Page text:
Monday, August 13, 2012

Fitting tombstone to Mumbai Mill Lands


As per news reports, DLF has sold off 17acres of its land in Lower Parel to Lodha Builders for Rs2,700crores. Bought from the National Textile Corporations (NTC) for Rs703crores in 2005, the deal implies that DLF has made an annualized return of 21% on this deal. Over the same period, the NSE Nifty returned a paltry 12%. Smart deal? Sure.

While newspapers are full of the details, I write this post only for nostalgia and to add an epilogue (tombstone?) to the famous Mumbai Mill Land case of 2005-06. In March 2006, the Supreme Court overturned the High Court's broad definition of "Vacant land", deciding instead that the term did not include lands vacant after demolition. This reduced the land available to the BMC and Mill Workers as per the controversial Development Control Rule 58.

The stock markets cheered real estate stocks, experts said this would release supply of land and prices would fall. Seven years later we know that real estate prices in that area have risen about four times (I'd guess from Rs7,000 per square foot then to current levels of Rs30,000 per square foot). Which makes DLF look smart. And no rules were broken. DLF played by the rules and made a killing.

That's Mumbai Real Estate for you. All the rules and regulations and maze of laws that govern this city's prime property seem stacked in favor of the builders. Time and again laws have changed to increase the supply of land and bring down prices. Think repeal of the Urban Land Ceiling Act, a new Housing Policy. Nothing works. Prices just keep going up.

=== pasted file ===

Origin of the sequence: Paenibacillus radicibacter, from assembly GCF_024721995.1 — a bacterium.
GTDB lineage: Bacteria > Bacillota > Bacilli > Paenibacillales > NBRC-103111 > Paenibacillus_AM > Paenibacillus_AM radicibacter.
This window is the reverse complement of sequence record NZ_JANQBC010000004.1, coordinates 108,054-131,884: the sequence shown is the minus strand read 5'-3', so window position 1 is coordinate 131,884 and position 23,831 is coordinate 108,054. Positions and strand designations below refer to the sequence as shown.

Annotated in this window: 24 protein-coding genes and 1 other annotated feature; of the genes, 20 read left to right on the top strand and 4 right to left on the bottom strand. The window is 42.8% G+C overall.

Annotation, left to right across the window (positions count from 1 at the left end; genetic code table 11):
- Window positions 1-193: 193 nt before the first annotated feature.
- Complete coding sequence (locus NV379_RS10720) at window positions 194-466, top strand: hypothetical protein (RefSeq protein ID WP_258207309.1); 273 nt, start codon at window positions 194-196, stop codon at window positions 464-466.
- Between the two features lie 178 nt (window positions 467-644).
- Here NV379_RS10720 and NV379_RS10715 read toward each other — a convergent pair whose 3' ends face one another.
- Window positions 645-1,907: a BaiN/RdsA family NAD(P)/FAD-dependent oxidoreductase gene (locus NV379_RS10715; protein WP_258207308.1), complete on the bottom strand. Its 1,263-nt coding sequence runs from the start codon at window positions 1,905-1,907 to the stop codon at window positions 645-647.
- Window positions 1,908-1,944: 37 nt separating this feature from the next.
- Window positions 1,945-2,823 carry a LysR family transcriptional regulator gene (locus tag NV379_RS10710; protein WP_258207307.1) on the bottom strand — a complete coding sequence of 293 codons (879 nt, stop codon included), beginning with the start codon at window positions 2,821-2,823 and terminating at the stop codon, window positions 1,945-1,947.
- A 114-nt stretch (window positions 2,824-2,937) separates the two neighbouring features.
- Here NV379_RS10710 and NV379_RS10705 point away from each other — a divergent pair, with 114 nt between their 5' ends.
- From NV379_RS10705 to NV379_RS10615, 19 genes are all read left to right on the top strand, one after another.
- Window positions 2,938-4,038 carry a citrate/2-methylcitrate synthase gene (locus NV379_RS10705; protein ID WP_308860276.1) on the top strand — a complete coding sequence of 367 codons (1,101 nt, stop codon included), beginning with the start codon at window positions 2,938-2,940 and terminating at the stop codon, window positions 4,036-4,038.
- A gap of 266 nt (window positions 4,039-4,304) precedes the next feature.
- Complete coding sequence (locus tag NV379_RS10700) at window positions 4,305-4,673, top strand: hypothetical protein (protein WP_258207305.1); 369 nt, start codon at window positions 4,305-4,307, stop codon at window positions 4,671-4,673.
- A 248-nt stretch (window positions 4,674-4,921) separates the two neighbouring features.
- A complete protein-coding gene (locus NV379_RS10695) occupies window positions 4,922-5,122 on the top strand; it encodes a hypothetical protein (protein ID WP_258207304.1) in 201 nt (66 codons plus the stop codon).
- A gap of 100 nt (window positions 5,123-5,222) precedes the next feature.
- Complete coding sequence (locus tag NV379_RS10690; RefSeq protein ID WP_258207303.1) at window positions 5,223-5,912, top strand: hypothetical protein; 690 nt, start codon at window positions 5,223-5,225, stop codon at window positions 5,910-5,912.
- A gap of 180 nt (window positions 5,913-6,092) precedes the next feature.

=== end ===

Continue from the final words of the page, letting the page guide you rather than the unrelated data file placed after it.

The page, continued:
Because the laws of economics don't apply to the real estate sector in Mumbai. Prices can't reflect demand and supply when supply is controlled by a few and demand is on tap. The last time prices fell meaningfully was in the market bottom of March 2009 when, post financial crisis, a funds shortage drove builders to raise funds by launching new projects and clear inventory by selling at significant discounts. Since then prices have most likely doubled in most areas.

Does the current market situation resemble March 2009? I don't think so. Weekend newspapers are full of real estate ads but they hardly seem desperate. Banks seem to have learnt their lessons and haven't lent much to Mumbai real estate. Mortgage major HDFC says prices are the most affordable in 30 years. Can prices crash from here? Depends what you mean by crash. 10-15%? That's more like a "fall" or a "correction". A crash would require a financial crisis type panic. And even if that happens, the 2009 experience shows that there's enough demand if prices fall by 15%+.

Finally, spare a thought for the Mill Land Workers, some of whom are still waiting for their homes. Mills have been replaced by malls and chawls have been replaced by towers. Girangaon is dead. The ruins of cotton mills await prospective buyers for the next tallest tower in Mumbai even as the roads adjacent to them house slums.

I wonder if there is anything real about Mumbai Real Estate.